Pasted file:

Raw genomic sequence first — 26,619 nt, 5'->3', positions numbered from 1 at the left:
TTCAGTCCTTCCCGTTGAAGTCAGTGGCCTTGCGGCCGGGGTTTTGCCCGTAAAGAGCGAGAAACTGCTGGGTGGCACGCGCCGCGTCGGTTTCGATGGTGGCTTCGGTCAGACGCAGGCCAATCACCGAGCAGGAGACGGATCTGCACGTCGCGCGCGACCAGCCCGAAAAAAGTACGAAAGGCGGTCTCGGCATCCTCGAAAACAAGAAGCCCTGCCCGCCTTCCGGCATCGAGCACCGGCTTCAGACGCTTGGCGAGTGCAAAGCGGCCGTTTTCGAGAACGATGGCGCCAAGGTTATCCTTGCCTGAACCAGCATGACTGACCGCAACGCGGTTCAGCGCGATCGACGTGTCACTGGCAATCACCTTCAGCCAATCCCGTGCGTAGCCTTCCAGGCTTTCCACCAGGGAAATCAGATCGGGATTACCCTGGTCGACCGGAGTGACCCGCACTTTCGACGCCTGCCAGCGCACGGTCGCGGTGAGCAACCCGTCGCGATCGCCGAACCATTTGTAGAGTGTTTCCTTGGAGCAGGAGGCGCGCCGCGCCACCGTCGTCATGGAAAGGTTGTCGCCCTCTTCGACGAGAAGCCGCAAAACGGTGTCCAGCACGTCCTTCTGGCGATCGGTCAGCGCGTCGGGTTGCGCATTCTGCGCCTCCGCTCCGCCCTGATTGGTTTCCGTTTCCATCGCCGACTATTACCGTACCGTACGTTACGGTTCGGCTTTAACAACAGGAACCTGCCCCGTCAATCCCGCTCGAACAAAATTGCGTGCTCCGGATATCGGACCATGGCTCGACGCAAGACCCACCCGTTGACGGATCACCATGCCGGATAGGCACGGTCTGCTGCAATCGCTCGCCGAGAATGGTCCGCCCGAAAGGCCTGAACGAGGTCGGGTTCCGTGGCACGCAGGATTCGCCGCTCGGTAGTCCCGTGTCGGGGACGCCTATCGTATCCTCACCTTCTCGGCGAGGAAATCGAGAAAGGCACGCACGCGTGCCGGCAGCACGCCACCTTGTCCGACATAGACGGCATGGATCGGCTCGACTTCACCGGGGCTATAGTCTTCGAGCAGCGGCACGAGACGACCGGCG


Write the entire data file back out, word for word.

Raw genomic sequence first — 26,619 nt, 5'->3', positions numbered from 1 at the left:
TTCAGTCCTTCCCGTTGAAGTCAGTGGCCTTGCGGCCGGGGTTTTGCCCGTAAAGAGCGAGAAACTGCTGGGTGGCACGCGCCGCGTCGGTTTCGATGGTGGCTTCGGTCAGACGCAGGCCAATCACCGAGCAGGAGACGGATCTGCACGTCGCGCGCGACCAGCCCGAAAAAAGTACGAAAGGCGGTCTCGGCATCCTCGAAAACAAGAAGCCCTGCCCGCCTTCCGGCATCGAGCACCGGCTTCAGACGCTTGGCGAGTGCAAAGCGGCCGTTTTCGAGAACGATGGCGCCAAGGTTATCCTTGCCTGAACCAGCATGACTGACCGCAACGCGGTTCAGCGCGATCGACGTGTCACTGGCAATCACCTTCAGCCAATCCCGTGCGTAGCCTTCCAGGCTTTCCACCAGGGAAATCAGATCGGGATTACCCTGGTCGACCGGAGTGACCCGCACTTTCGACGCCTGCCAGCGCACGGTCGCGGTGAGCAACCCGTCGCGATCGCCGAACCATTTGTAGAGTGTTTCCTTGGAGCAGGAGGCGCGCCGCGCCACCGTCGTCATGGAAAGGTTGTCGCCCTCTTCGACGAGAAGCCGCAAAACGGTGTCCAGCACGTCCTTCTGGCGATCGGTCAGCGCGTCGGGTTGCGCATTCTGCGCCTCCGCTCCGCCCTGATTGGTTTCCGTTTCCATCGCCGACTATTACCGTACCGTACGTTACGGTTCGGCTTTAACAACAGGAACCTGCCCCGTCAATCCCGCTCGAACAAAATTGCGTGCTCCGGATATCGGACCATGGCTCGACGCAAGACCCACCCGTTGACGGATCACCATGCCGGATAGGCACGGTCTGCTGCAATCGCTCGCCGAGAATGGTCCGCCCGAAAGGCCTGAACGAGGTCGGGTTCCGTGGCACGCAGGATTCGCCGCTCGGTAGTCCCGTGTCGGGGACGCCTATCGTATCCTCACCTTCTCGGCGAGGAAATCGAGAAAGGCACGCACGCGTGCCGGCAGCACGCCACCTTGTCCGACATAGACGGCATGGATCGGCTCGACTTCACCGGGGCTATAGTCTTCGAGCAGCGGCACGAGACGACCGGCG